Like Yglesias‘ take, too:

A funny thing happened on the way to Ralph Northam getting elected governor of Virginia: He improved on Hillary Clinton’s margin of victory in an already-blue state despite running a campaign that struck most observers as somewhere between lame and disastrous. And even more striking is how he put his coalition together — he just did better than she did.

He did better in the suburbs of Washington, DC, but also better in the small cities of Richmond and Norfolk and in their suburbs. But he also did better in the small swath of Appalachia that cuts through Virginia. And he did better in the small, rural part of the state that constitutes the Southern end of the Delmarva Peninsula. The New York Times’s excellent map of the vote switch shows that Northam didn’t literally do better in every single precinct, but he did do better in the clear majority of them and in most regions of the state.

The lesson here is that most of the broad public handwringing about Democratic Party geographic and demographic targeting is misguided. Actual candidate and campaign professionals do need to make some fine-grained decisions about how to allocate resources. But much of the conversation about “winning back” working-class white voters versus pursuing new “Panera Democrats” in upscale suburbs is misguided.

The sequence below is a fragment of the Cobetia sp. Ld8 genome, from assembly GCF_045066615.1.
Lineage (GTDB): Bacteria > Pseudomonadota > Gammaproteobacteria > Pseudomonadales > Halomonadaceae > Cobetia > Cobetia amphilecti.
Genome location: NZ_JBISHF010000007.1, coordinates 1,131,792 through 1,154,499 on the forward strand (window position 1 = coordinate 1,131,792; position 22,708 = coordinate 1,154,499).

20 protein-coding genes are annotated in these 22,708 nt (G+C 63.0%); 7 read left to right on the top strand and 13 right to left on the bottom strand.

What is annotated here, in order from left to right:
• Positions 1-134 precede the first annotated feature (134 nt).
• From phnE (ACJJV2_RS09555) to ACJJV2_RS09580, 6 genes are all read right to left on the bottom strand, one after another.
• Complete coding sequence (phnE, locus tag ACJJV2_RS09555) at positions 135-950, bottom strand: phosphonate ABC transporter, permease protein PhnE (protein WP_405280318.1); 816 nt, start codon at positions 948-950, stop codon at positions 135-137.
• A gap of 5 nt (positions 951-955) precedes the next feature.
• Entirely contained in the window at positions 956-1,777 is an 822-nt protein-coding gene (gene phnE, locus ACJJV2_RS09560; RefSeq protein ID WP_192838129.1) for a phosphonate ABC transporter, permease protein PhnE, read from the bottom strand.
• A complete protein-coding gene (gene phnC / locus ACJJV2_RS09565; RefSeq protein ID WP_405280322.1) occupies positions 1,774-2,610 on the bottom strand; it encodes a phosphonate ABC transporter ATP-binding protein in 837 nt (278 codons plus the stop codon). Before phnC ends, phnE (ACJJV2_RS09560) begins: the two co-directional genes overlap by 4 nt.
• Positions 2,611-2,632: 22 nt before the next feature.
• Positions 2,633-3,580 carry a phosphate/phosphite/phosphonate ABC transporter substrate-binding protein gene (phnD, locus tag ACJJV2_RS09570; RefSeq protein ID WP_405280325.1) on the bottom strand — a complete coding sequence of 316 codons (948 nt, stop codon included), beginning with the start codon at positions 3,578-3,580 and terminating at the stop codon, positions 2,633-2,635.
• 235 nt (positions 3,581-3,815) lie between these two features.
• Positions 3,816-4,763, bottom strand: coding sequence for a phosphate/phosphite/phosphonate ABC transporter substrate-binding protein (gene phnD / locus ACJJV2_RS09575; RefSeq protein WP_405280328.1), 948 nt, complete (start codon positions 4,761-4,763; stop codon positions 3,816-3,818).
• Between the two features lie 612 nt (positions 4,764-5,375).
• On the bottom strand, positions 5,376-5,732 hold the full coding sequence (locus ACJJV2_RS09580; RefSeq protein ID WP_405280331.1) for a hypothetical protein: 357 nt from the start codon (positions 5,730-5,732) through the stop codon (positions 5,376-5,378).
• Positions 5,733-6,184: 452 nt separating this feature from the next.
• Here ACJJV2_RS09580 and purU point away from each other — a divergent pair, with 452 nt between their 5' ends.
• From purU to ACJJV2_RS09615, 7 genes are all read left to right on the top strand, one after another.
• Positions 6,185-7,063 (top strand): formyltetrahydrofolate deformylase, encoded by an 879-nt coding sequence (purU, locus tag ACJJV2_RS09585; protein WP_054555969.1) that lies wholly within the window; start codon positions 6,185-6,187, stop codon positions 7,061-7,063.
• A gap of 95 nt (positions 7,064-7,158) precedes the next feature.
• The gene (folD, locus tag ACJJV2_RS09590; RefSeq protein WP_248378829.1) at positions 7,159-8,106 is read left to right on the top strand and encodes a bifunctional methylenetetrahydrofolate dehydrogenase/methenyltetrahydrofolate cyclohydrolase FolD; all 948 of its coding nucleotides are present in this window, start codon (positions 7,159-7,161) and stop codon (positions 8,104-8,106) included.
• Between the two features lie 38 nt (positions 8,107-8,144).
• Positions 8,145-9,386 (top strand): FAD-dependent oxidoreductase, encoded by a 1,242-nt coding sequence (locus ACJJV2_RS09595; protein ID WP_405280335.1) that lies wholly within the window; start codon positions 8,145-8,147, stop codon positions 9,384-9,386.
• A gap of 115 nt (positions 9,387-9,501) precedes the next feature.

Trying to win in the Sunbelt versus trying to win in the Rust Belt is a false dichotomy. So is trying to mobilize people of color versus trying to make inroads in rural white areas. Nobody is equally popular everywhere and nobody ever will be. But winning campaigns tend to just do better in all kinds of places and with all kinds of voters than losing ones.

And this from Nate Silver on the polling:

Nonetheless, it’s been interesting to see how television pundits adapt to the post-2016 environment. Pretty much everyone on Monday morning’s “Morning Joe” panel predicted that Gillespie would would win in Virginia despite Northam’s modest lead in the polls, for instance.

Not that anyone should take it all that seriously — but the segment was a bit worrisome in that it suggests that political pundits and reporters learned the wrong lessons from 2016. Contrary to the conventional wisdom, the polls weren’t that far off last year — they were about as accurate as they’d been in past elections. But they were filtered thru a lens of groupthink that was convinced Trump couldn’t possibly win — and so pundits routinely misinterpreted polls and ignored data showing a competitive race.

It’s healthy to take away the lesson from 2016 that polls are not always right. And the uncertainty may be higher in some cases than others. As in last year’s presidential election, for example, there are a large number of undecided in the Virginia governor’s race — which could indicate a polling error in either direction.

But that polls aren’t always right doesn’t mean that one’s gut instinct is a better way to forecast elections. [emphasis mine] On the contrary, the conventional wisdom has usually been much wronger than the polls, so much so that it’s given rise to what I’ve called the First Rule of Polling Errors, which is that polls almost always miss in the opposite direction of what pundits expect. That the “Morning Joe” panel thinks Gillespie will win might be a bullish indicator for Northam, in other words — but we’ll know more in a few

Also like Drum’s chart on the increase in youth turnout.  One state, one election, but this bodes well:



%d bloggers like this: